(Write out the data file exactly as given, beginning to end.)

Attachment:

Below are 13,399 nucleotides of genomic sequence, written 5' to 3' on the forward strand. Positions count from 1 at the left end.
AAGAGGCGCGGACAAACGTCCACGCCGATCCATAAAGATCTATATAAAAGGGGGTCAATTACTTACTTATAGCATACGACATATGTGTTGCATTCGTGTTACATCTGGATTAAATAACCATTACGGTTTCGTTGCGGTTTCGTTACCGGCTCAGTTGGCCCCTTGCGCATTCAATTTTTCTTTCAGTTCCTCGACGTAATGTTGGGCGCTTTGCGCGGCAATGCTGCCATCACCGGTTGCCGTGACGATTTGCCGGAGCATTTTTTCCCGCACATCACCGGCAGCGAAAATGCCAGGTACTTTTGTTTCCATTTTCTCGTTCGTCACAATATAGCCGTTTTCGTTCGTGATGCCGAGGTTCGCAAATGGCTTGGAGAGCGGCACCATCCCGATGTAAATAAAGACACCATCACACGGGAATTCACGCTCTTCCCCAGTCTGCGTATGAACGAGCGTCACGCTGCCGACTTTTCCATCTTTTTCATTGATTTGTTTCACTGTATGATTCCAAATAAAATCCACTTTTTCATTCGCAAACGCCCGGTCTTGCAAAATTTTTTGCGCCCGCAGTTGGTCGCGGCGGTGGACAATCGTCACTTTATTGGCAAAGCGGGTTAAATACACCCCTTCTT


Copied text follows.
Below are 13,399 nucleotides of genomic sequence, written 5' to 3' on the forward strand. Positions count from 1 at the left end.
AAGAGGCGCGGACAAACGTCCACGCCGATCCATAAAGATCTATATAAAAGGGGGTCAATTACTTACTTATAGCATACGACATATGTGTTGCATTCGTGTTACATCTGGATTAAATAACCATTACGGTTTCGTTGCGGTTTCGTTACCGGCTCAGTTGGCCCCTTGCGCATTCAATTTTTCTTTCAGTTCCTCGACGTAATGTTGGGCGCTTTGCGCGGCAATGCTGCCATCACCGGTTGCCGTGACGATTTGCCGGAGCATTTTTTCCCGCACATCACCGGCAGCGAAAATGCCAGGTACTTTTGTTTCCATTTTCTCGTTCGTCACAATATAGCCGTTTTCGTTCGTGATGCCGAGGTTCGCAAATGGCTTGGAGAGCGGCACCATCCCGATGTAAATAAAGACACCATCACACGGGAATTCACGCTCTTCCCCAGTCTGCGTATGAACGAGCGTCACGCTGCCGACTTTTCCATCTTTTTCATTGATTTGTTTCACTGTATGATTCCAAATAAAATCCACTTTTTCATTCGCAAACGCCCGGTCTTGCAAAATTTTTTGCGCCCGCAGTTGGTCGCGGCGGTGGACAATCGTCACTTTATTGGCAAAGCGGGTTAAATACACCCCTTCTT